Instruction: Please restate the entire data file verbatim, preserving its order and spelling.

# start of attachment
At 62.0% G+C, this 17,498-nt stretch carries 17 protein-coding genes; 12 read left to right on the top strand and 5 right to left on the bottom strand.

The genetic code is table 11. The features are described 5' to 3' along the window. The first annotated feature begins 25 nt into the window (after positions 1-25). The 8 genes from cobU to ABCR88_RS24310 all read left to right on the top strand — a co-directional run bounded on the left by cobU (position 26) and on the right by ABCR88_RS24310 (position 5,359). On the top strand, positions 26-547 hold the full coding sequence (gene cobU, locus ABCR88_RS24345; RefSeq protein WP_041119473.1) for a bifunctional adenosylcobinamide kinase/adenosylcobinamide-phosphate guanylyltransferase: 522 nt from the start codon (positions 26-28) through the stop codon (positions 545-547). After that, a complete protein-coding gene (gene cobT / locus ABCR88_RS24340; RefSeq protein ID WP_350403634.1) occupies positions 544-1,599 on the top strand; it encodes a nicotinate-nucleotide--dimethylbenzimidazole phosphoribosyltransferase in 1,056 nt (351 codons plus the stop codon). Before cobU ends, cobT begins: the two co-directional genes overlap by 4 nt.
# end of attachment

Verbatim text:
At 62.0% G+C, this 17,498-nt stretch carries 17 protein-coding genes; 12 read left to right on the top strand and 5 right to left on the bottom strand.

The genetic code is table 11. The features are described 5' to 3' along the window. The first annotated feature begins 25 nt into the window (after positions 1-25). The 8 genes from cobU to ABCR88_RS24310 all read left to right on the top strand — a co-directional run bounded on the left by cobU (position 26) and on the right by ABCR88_RS24310 (position 5,359). On the top strand, positions 26-547 hold the full coding sequence (gene cobU, locus ABCR88_RS24345; RefSeq protein WP_041119473.1) for a bifunctional adenosylcobinamide kinase/adenosylcobinamide-phosphate guanylyltransferase: 522 nt from the start codon (positions 26-28) through the stop codon (positions 545-547). After that, a complete protein-coding gene (gene cobT / locus ABCR88_RS24340; RefSeq protein ID WP_350403634.1) occupies positions 544-1,599 on the top strand; it encodes a nicotinate-nucleotide--dimethylbenzimidazole phosphoribosyltransferase in 1,056 nt (351 codons plus the stop codon). Before cobU ends, cobT begins: the two co-directional genes overlap by 4 nt.